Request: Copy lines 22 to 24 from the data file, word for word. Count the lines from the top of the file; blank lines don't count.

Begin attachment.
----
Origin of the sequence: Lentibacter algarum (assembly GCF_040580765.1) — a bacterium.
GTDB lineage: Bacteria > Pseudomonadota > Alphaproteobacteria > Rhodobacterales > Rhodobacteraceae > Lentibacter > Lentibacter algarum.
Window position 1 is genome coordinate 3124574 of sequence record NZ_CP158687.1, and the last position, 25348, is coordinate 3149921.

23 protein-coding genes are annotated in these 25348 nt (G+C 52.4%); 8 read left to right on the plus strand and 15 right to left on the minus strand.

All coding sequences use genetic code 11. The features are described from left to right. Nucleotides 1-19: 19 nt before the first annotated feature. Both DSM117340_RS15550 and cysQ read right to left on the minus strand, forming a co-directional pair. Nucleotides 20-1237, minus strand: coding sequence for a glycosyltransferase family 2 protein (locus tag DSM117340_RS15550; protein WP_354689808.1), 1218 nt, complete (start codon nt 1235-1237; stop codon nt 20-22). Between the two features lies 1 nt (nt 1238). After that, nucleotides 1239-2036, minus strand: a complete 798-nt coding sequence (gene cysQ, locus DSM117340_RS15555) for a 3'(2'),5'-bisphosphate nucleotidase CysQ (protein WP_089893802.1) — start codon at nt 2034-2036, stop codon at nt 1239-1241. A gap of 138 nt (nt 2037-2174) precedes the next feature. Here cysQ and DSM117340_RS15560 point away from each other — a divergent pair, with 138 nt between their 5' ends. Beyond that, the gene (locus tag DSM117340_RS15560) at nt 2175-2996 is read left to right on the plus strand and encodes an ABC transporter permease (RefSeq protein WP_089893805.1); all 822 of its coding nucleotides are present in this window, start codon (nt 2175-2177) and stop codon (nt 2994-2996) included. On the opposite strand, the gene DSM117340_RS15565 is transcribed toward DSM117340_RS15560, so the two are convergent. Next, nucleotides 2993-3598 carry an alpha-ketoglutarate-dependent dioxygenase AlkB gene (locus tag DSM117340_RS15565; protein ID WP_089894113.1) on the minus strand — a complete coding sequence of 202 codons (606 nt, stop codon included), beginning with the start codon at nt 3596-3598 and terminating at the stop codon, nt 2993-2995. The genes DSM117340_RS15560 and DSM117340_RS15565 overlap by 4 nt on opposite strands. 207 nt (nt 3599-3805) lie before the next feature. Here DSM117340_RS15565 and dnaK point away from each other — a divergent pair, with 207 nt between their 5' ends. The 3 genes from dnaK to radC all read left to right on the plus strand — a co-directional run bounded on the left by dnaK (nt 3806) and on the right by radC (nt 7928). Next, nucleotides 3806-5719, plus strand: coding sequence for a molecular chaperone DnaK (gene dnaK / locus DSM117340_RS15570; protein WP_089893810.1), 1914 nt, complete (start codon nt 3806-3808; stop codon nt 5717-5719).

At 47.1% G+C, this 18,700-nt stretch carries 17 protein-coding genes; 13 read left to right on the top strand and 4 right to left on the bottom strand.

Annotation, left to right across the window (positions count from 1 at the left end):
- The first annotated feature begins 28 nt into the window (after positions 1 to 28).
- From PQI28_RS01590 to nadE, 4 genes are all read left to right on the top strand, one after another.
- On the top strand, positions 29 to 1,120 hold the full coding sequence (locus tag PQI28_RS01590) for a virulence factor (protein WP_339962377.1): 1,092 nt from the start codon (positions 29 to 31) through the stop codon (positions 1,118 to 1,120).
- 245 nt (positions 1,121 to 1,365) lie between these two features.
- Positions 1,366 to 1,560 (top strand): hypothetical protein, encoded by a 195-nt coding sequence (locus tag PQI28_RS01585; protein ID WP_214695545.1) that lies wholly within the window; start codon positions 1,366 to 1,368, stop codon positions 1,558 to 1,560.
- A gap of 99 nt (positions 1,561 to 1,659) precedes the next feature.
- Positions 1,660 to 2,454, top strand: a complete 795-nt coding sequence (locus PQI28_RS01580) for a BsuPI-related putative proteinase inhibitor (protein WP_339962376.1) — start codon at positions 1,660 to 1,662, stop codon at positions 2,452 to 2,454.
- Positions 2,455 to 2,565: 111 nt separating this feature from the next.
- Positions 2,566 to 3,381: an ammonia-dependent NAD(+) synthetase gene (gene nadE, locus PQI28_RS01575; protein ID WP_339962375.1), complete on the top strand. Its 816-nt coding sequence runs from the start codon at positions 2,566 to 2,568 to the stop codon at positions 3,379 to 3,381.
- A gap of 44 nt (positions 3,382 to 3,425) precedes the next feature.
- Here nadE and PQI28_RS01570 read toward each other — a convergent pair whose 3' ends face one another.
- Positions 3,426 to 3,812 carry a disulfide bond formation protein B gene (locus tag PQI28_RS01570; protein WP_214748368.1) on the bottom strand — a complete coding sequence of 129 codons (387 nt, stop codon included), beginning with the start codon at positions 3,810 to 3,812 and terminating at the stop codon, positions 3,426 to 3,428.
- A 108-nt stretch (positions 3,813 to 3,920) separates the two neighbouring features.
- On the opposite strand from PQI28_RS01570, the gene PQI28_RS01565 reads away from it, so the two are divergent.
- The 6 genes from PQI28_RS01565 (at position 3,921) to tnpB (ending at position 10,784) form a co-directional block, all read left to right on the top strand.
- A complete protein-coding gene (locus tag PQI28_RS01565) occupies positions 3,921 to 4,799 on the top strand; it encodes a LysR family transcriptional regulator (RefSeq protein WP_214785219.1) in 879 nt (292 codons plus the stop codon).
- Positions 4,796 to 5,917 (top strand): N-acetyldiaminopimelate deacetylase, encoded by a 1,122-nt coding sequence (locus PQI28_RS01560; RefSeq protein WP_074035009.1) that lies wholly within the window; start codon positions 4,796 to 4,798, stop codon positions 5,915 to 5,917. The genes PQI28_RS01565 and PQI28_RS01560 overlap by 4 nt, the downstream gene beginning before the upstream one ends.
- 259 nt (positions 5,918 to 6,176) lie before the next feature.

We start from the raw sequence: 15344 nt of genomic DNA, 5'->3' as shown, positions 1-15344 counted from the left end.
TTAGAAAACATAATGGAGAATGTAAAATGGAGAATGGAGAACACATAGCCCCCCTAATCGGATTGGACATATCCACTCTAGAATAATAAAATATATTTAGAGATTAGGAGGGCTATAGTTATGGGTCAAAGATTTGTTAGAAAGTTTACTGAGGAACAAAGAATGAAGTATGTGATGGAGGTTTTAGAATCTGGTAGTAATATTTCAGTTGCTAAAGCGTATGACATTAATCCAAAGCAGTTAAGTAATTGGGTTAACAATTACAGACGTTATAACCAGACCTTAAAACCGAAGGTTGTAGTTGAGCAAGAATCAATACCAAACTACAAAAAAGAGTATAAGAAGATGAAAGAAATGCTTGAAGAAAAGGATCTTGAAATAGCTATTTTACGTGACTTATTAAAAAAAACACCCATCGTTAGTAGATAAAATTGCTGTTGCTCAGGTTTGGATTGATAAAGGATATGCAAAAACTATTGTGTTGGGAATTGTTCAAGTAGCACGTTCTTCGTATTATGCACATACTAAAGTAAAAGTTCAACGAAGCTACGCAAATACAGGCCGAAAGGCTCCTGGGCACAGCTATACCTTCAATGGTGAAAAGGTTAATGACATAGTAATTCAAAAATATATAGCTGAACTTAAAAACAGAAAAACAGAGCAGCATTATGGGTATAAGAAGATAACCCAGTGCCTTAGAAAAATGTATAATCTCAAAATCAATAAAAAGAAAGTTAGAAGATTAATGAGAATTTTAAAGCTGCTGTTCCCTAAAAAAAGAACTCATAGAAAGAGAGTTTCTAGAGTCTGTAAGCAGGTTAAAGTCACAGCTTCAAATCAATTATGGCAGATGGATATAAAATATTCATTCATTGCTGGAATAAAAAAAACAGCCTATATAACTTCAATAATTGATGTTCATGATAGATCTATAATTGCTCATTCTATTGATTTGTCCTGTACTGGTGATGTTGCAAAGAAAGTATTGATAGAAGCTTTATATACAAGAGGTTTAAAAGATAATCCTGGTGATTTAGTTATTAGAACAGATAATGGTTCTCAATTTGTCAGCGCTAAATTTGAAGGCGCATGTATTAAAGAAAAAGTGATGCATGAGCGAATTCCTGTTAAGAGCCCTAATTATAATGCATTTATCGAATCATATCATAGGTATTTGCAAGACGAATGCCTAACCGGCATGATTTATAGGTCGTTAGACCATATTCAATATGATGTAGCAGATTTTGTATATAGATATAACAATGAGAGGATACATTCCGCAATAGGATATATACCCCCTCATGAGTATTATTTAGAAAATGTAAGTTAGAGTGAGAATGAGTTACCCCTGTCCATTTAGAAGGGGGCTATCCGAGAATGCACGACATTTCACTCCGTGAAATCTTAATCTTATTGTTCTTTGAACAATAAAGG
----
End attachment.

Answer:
- The 6 genes from PQI28_RS01565 (at position 3,921) to tnpB (ending at position 10,784) form a co-directional block, all read left to right on the top strand.
- A complete protein-coding gene (locus tag PQI28_RS01565) occupies positions 3,921 to 4,799 on the top strand; it encodes a LysR family transcriptional regulator (RefSeq protein WP_214785219.1) in 879 nt (292 codons plus the stop codon).
- Positions 4,796 to 5,917 (top strand): N-acetyldiaminopimelate deacetylase, encoded by a 1,122-nt coding sequence (locus PQI28_RS01560; RefSeq protein WP_074035009.1) that lies wholly within the window; start codon positions 4,796 to 4,798, stop codon positions 5,915 to 5,917. The genes PQI28_RS01565 and PQI28_RS01560 overlap by 4 nt, the downstream gene beginning before the upstream one ends.